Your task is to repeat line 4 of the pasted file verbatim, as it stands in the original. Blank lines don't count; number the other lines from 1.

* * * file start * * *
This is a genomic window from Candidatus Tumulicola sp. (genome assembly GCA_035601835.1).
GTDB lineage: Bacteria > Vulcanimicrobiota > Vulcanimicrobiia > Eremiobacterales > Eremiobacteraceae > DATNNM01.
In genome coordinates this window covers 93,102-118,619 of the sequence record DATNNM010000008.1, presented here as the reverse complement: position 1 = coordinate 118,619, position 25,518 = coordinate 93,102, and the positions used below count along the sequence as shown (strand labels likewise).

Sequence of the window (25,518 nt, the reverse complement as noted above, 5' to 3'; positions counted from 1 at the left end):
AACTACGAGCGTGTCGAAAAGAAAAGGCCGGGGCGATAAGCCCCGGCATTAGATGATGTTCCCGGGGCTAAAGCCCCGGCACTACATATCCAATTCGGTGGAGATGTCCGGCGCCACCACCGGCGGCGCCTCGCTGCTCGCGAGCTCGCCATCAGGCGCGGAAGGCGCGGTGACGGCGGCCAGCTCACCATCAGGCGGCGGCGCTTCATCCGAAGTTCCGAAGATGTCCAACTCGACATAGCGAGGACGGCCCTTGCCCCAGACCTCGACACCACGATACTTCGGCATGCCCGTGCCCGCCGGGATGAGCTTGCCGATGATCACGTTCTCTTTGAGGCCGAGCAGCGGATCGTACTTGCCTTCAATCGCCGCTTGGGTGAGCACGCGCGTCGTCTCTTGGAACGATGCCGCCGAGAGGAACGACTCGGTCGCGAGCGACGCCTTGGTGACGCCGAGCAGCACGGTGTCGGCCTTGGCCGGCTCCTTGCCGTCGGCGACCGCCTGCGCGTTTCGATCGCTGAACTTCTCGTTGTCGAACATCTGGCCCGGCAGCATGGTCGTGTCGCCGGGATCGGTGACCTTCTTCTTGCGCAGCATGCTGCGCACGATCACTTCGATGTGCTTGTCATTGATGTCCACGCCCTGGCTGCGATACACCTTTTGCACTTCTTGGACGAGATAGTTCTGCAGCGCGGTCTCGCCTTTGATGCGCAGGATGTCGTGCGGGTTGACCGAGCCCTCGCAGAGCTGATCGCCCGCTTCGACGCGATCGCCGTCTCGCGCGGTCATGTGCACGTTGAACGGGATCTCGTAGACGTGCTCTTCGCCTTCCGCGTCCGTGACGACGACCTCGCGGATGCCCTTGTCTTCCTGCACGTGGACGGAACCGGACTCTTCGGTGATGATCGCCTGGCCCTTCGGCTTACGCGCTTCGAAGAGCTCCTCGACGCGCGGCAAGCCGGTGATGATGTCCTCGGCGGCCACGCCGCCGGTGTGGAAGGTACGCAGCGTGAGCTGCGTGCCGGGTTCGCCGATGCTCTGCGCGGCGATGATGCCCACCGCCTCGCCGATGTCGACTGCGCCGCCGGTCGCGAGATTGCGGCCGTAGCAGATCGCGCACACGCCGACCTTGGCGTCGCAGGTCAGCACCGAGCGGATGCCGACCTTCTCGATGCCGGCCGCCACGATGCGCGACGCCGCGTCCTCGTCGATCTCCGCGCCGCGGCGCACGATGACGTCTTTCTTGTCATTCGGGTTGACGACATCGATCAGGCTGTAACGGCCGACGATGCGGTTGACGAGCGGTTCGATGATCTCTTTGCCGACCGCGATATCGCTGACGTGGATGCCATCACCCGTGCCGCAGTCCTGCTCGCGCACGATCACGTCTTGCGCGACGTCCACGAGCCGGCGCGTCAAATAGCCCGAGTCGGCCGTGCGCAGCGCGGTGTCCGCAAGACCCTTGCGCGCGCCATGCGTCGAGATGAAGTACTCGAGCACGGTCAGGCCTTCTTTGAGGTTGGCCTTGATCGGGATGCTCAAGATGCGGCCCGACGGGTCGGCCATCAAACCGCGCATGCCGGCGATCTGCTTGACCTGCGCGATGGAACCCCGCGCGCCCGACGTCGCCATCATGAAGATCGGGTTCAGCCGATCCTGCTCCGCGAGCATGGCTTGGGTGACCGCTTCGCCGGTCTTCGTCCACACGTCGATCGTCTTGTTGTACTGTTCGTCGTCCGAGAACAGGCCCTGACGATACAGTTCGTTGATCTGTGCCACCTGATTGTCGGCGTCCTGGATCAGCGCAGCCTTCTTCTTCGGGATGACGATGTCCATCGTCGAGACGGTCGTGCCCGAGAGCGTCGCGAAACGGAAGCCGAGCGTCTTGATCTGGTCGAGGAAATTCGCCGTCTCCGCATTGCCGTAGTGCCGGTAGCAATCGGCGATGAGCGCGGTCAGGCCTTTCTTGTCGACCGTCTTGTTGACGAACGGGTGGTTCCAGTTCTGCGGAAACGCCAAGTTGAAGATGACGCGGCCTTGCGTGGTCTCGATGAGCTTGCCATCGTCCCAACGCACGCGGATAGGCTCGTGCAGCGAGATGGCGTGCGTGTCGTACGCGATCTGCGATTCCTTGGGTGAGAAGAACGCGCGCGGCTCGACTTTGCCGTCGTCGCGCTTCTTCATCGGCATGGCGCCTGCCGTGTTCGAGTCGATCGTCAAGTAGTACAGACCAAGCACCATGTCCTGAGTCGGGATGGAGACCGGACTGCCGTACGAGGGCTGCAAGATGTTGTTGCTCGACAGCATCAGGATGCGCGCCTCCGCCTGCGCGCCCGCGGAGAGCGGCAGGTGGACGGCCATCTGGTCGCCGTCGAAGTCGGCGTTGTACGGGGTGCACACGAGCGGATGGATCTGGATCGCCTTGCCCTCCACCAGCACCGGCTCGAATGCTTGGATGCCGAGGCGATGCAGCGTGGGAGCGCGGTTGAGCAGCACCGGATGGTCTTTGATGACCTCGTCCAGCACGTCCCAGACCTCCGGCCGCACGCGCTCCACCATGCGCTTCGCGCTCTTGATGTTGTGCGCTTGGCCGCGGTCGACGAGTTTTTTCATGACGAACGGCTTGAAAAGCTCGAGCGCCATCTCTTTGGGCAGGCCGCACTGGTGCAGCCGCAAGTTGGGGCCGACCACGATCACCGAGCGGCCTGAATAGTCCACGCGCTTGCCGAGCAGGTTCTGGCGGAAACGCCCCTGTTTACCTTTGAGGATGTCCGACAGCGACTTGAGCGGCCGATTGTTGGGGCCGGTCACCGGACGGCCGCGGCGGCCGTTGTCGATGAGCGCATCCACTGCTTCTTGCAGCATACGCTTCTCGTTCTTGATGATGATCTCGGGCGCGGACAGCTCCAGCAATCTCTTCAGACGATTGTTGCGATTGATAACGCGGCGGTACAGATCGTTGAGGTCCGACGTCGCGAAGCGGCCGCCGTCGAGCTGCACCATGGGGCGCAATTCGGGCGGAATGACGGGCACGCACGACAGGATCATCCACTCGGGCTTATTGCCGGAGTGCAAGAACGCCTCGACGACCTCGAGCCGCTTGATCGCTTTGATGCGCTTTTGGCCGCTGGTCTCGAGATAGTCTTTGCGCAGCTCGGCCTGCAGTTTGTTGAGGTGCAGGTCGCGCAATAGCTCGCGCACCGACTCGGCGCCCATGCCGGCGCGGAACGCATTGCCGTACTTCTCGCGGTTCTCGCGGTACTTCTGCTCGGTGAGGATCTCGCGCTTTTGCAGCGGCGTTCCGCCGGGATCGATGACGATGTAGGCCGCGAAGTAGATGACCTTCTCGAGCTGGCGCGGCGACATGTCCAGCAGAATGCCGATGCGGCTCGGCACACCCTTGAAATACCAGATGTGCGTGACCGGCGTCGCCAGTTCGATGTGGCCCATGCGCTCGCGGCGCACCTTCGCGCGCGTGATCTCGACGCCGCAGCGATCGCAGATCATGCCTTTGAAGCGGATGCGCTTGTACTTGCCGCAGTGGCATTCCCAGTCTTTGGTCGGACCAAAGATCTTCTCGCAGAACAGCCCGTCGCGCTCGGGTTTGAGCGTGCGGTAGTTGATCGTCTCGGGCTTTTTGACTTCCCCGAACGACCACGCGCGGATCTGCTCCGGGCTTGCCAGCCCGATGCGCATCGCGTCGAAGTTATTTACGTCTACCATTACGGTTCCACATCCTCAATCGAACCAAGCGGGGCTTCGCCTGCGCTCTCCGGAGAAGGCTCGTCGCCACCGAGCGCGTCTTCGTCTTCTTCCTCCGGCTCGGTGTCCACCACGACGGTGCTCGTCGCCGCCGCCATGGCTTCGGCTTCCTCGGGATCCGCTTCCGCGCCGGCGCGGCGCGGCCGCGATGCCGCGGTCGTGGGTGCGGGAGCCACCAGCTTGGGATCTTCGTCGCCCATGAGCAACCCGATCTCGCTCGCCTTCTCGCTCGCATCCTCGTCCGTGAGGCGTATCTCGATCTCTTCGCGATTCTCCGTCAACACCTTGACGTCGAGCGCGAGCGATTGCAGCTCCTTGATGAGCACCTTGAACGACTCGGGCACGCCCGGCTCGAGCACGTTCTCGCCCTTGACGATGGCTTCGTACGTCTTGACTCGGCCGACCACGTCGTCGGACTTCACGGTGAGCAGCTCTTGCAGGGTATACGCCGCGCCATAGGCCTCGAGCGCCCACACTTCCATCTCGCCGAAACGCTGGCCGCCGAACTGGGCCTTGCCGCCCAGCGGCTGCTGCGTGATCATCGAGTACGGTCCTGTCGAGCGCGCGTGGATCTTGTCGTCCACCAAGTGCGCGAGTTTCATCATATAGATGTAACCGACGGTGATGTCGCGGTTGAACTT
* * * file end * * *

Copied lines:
Sequence of the window (25,518 nt, the reverse complement as noted above, 5' to 3'; positions counted from 1 at the left end):